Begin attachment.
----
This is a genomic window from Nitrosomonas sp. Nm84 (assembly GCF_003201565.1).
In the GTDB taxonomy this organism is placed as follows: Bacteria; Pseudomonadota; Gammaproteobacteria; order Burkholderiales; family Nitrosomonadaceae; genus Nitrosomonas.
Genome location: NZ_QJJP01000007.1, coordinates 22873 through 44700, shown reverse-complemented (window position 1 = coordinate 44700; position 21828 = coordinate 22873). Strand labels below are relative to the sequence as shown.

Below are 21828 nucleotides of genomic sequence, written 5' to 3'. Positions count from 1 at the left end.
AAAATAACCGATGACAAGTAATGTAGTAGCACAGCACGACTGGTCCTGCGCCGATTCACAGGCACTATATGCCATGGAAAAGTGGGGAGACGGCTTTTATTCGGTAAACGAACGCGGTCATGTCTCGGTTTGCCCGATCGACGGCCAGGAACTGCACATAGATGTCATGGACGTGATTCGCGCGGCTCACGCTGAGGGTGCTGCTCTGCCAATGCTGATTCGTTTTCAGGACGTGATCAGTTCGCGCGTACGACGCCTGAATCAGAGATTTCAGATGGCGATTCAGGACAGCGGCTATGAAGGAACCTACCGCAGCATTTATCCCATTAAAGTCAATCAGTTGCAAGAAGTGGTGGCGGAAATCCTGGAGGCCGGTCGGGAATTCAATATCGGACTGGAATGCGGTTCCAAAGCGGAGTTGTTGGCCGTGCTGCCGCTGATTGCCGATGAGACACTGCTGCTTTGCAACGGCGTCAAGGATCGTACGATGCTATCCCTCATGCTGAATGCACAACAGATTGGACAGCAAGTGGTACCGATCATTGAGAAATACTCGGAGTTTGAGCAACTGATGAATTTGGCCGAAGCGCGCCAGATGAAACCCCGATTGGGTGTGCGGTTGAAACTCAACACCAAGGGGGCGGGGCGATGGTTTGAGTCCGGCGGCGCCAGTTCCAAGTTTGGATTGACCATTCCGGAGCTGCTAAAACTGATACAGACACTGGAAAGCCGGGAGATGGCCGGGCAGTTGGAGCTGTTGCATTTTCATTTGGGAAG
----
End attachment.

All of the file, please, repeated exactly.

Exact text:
This is a genomic window from Nitrosomonas sp. Nm84 (assembly GCF_003201565.1).
In the GTDB taxonomy this organism is placed as follows: Bacteria; Pseudomonadota; Gammaproteobacteria; order Burkholderiales; family Nitrosomonadaceae; genus Nitrosomonas.
Genome location: NZ_QJJP01000007.1, coordinates 22873 through 44700, shown reverse-complemented (window position 1 = coordinate 44700; position 21828 = coordinate 22873). Strand labels below are relative to the sequence as shown.

Below are 21828 nucleotides of genomic sequence, written 5' to 3'. Positions count from 1 at the left end.
AAAATAACCGATGACAAGTAATGTAGTAGCACAGCACGACTGGTCCTGCGCCGATTCACAGGCACTATATGCCATGGAAAAGTGGGGAGACGGCTTTTATTCGGTAAACGAACGCGGTCATGTCTCGGTTTGCCCGATCGACGGCCAGGAACTGCACATAGATGTCATGGACGTGATTCGCGCGGCTCACGCTGAGGGTGCTGCTCTGCCAATGCTGATTCGTTTTCAGGACGTGATCAGTTCGCGCGTACGACGCCTGAATCAGAGATTTCAGATGGCGATTCAGGACAGCGGCTATGAAGGAACCTACCGCAGCATTTATCCCATTAAAGTCAATCAGTTGCAAGAAGTGGTGGCGGAAATCCTGGAGGCCGGTCGGGAATTCAATATCGGACTGGAATGCGGTTCCAAAGCGGAGTTGTTGGCCGTGCTGCCGCTGATTGCCGATGAGACACTGCTGCTTTGCAACGGCGTCAAGGATCGTACGATGCTATCCCTCATGCTGAATGCACAACAGATTGGACAGCAAGTGGTACCGATCATTGAGAAATACTCGGAGTTTGAGCAACTGATGAATTTGGCCGAAGCGCGCCAGATGAAACCCCGATTGGGTGTGCGGTTGAAACTCAACACCAAGGGGGCGGGGCGATGGTTTGAGTCCGGCGGCGCCAGTTCCAAGTTTGGATTGACCATTCCGGAGCTGCTAAAACTGATACAGACACTGGAAAGCCGGGAGATGGCCGGGCAGTTGGAGCTGTTGCATTTTCATTTGGGAAG